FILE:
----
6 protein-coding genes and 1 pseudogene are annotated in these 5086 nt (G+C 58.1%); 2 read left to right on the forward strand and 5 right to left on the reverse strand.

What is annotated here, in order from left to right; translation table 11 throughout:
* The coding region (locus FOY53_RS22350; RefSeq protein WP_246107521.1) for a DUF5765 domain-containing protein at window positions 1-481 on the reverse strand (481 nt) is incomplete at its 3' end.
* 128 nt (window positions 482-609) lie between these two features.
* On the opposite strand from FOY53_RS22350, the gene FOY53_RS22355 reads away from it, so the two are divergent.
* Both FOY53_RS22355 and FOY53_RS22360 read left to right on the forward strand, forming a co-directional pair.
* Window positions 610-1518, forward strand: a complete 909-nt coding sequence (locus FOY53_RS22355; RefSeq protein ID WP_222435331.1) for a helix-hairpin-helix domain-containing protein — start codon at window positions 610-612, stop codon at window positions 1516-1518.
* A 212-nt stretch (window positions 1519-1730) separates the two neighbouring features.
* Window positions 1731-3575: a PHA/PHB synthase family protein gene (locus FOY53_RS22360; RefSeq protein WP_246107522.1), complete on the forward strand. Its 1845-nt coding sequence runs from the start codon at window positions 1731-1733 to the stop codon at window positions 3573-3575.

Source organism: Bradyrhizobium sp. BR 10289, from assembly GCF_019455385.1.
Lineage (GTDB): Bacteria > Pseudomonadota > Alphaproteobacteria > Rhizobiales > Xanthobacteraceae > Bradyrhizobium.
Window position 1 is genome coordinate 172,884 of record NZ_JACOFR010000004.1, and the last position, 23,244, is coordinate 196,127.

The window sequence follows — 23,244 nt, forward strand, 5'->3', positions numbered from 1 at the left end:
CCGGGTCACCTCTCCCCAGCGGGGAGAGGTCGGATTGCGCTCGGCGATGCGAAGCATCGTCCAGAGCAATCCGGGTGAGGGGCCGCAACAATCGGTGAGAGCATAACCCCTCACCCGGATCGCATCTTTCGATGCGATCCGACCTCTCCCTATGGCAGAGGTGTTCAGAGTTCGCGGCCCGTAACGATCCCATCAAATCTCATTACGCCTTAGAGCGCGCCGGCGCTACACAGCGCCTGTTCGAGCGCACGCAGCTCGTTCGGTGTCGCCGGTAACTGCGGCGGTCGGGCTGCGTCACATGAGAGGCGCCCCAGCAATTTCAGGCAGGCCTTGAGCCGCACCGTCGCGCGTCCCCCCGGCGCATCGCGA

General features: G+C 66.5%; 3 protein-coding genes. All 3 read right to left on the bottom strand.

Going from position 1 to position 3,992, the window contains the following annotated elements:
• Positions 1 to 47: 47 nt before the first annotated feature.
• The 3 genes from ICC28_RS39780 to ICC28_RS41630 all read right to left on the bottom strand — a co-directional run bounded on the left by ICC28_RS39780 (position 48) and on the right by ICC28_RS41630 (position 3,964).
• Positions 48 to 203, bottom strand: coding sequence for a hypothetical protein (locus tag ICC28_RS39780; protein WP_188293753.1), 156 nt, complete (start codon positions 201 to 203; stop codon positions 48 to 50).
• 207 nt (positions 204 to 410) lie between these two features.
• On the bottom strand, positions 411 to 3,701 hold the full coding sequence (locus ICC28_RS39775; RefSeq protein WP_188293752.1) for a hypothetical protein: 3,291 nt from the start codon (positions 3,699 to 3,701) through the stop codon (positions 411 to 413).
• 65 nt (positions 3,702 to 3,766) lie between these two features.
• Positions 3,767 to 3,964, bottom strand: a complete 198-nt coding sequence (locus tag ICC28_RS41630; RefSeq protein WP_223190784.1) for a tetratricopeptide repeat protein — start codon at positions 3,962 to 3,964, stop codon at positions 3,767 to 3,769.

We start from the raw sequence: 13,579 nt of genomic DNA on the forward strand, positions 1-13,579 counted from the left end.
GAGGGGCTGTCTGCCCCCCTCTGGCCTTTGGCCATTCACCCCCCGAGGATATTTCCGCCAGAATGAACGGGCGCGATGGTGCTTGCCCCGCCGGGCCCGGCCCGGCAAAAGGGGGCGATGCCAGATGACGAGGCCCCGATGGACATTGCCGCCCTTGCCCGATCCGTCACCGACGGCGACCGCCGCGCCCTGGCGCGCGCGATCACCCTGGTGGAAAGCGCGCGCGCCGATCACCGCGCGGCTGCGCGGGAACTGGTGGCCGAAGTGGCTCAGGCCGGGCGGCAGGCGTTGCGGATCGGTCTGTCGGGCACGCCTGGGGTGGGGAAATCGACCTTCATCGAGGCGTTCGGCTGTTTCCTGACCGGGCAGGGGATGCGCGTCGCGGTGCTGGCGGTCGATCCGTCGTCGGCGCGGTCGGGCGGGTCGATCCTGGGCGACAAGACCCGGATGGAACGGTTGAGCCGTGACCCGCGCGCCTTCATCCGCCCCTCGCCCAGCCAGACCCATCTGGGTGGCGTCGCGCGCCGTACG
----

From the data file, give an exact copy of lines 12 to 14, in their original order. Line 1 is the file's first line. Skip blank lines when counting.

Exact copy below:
Window position 1 is genome coordinate 172,884 of record NZ_JACOFR010000004.1, and the last position, 23,244, is coordinate 196,127.

The window sequence follows — 23,244 nt, forward strand, 5'->3', positions numbered from 1 at the left end:
CCGGGTCACCTCTCCCCAGCGGGGAGAGGTCGGATTGCGCTCGGCGATGCGAAGCATCGTCCAGAGCAATCCGGGTGAGGGGCCGCAACAATCGGTGAGAGCATAACCCCTCACCCGGATCGCATCTTTCGATGCGATCCGACCTCTCCCTATGGCAGAGGTGTTCAGAGTTCGCGGCCCGTAACGATCCCATCAAATCTCATTACGCCTTAGAGCGCGCCGGCGCTACACAGCGCCTGTTCGAGCGCACGCAGCTCGTTCGGTGTCGCCGGTAACTGCGGCGGTCGGGCTGCGTCACATGAGAGGCGCCCCAGCAATTTCAGGCAGGCCTTGAGCCGCACCGTCGCGCGTCCCCCCGGCGCATCGCGA